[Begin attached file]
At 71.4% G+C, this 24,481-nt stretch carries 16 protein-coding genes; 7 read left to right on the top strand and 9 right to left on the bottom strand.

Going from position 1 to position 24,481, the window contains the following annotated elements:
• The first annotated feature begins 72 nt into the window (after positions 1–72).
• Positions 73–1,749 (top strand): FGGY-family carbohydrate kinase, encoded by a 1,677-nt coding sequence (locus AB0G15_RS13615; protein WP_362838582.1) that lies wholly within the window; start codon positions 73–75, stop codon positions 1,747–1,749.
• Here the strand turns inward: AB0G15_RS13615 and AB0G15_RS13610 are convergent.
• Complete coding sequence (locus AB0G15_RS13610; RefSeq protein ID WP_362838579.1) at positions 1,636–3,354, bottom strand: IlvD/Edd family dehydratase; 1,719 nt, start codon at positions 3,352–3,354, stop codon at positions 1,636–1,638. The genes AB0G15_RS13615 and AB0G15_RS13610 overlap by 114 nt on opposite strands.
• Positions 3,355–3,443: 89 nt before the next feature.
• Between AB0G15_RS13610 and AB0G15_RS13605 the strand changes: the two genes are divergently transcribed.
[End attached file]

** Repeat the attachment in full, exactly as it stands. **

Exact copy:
At 71.4% G+C, this 24,481-nt stretch carries 16 protein-coding genes; 7 read left to right on the top strand and 9 right to left on the bottom strand.

Going from position 1 to position 24,481, the window contains the following annotated elements:
• The first annotated feature begins 72 nt into the window (after positions 1–72).
• Positions 73–1,749 (top strand): FGGY-family carbohydrate kinase, encoded by a 1,677-nt coding sequence (locus AB0G15_RS13615; protein WP_362838582.1) that lies wholly within the window; start codon positions 73–75, stop codon positions 1,747–1,749.
• Here the strand turns inward: AB0G15_RS13615 and AB0G15_RS13610 are convergent.
• Complete coding sequence (locus AB0G15_RS13610; RefSeq protein ID WP_362838579.1) at positions 1,636–3,354, bottom strand: IlvD/Edd family dehydratase; 1,719 nt, start codon at positions 3,352–3,354, stop codon at positions 1,636–1,638. The genes AB0G15_RS13615 and AB0G15_RS13610 overlap by 114 nt on opposite strands.
• Positions 3,355–3,443: 89 nt before the next feature.
• Between AB0G15_RS13610 and AB0G15_RS13605 the strand changes: the two genes are divergently transcribed.